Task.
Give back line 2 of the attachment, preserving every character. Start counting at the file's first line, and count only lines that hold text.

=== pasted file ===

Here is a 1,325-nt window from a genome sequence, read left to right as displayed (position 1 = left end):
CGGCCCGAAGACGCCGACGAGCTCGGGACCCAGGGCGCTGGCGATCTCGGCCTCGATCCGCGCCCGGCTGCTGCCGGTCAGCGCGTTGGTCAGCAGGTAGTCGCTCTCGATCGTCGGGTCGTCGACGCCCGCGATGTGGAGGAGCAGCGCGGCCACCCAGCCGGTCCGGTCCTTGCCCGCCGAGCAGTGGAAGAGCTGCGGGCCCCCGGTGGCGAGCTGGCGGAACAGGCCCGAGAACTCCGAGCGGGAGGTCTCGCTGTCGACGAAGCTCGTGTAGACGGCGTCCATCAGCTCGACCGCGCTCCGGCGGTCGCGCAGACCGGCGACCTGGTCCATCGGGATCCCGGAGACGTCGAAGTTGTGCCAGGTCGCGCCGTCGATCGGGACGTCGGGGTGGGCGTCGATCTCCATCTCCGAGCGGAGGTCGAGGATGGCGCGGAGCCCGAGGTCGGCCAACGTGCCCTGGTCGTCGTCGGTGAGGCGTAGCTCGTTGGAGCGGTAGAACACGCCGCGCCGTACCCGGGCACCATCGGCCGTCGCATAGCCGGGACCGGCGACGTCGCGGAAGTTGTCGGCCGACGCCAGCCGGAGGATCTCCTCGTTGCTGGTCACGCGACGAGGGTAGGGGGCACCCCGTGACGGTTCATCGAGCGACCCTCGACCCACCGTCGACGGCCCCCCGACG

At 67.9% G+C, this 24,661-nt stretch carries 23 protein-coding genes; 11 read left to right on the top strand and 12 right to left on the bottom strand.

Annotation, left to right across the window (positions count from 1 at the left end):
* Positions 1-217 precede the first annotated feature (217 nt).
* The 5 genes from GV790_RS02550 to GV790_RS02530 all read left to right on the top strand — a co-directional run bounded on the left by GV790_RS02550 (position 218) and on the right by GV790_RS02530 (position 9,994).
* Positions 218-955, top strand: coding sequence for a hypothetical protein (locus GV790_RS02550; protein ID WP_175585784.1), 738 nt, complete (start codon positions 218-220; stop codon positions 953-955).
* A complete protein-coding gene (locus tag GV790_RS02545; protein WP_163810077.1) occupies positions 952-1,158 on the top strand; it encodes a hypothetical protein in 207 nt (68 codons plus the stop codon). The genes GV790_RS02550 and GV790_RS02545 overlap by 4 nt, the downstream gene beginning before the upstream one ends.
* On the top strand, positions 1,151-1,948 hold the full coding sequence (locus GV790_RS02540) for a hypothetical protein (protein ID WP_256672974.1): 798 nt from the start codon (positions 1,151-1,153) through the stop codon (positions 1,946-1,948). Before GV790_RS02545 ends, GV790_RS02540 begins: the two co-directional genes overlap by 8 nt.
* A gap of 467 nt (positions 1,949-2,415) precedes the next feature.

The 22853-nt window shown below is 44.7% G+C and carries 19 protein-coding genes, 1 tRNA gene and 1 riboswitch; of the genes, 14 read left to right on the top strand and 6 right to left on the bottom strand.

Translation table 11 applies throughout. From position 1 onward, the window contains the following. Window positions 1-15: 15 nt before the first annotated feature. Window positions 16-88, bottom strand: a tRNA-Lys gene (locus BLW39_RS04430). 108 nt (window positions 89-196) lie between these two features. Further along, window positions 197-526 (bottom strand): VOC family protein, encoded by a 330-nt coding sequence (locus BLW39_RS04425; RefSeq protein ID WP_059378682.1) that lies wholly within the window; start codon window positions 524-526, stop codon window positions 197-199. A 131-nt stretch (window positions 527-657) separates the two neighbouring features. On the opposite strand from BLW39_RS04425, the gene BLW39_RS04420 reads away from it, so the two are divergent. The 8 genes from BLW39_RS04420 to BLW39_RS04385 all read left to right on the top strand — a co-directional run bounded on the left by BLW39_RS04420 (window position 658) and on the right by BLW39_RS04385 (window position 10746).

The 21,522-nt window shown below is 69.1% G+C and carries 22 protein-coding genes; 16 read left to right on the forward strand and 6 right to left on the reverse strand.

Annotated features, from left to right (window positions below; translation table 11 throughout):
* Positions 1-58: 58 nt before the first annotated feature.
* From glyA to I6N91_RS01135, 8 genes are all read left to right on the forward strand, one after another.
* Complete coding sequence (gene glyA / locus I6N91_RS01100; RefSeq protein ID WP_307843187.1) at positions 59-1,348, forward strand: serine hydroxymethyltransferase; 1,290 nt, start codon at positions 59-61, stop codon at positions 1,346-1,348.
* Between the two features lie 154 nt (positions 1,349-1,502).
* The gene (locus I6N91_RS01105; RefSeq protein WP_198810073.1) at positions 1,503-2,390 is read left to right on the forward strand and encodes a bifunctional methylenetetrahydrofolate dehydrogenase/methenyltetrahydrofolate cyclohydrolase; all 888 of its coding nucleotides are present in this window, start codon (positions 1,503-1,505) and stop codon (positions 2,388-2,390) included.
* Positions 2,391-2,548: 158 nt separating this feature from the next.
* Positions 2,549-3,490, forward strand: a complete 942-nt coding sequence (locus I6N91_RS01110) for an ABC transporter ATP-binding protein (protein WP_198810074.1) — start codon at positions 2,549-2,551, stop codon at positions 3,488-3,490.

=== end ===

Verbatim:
CGGCCCGAAGACGCCGACGAGCTCGGGACCCAGGGCGCTGGCGATCTCGGCCTCGATCCGCGCCCGGCTGCTGCCGGTCAGCGCGTTGGTCAGCAGGTAGTCGCTCTCGATCGTCGGGTCGTCGACGCCCGCGATGTGGAGGAGCAGCGCGGCCACCCAGCCGGTCCGGTCCTTGCCCGCCGAGCAGTGGAAGAGCTGCGGGCCCCCGGTGGCGAGCTGGCGGAACAGGCCCGAGAACTCCGAGCGGGAGGTCTCGCTGTCGACGAAGCTCGTGTAGACGGCGTCCATCAGCTCGACCGCGCTCCGGCGGTCGCGCAGACCGGCGACCTGGTCCATCGGGATCCCGGAGACGTCGAAGTTGTGCCAGGTCGCGCCGTCGATCGGGACGTCGGGGTGGGCGTCGATCTCCATCTCCGAGCGGAGGTCGAGGATGGCGCGGAGCCCGAGGTCGGCCAACGTGCCCTGGTCGTCGTCGGTGAGGCGTAGCTCGTTGGAGCGGTAGAACACGCCGCGCCGTACCCGGGCACCATCGGCCGTCGCATAGCCGGGACCGGCGACGTCGCGGAAGTTGTCGGCCGACGCCAGCCGGAGGATCTCCTCGTTGCTGGTCACGCGACGAGGGTAGGGGGCACCCCGTGACGGTTCATCGAGCGACCCTCGACCCACCGTCGACGGCCCCCCGACG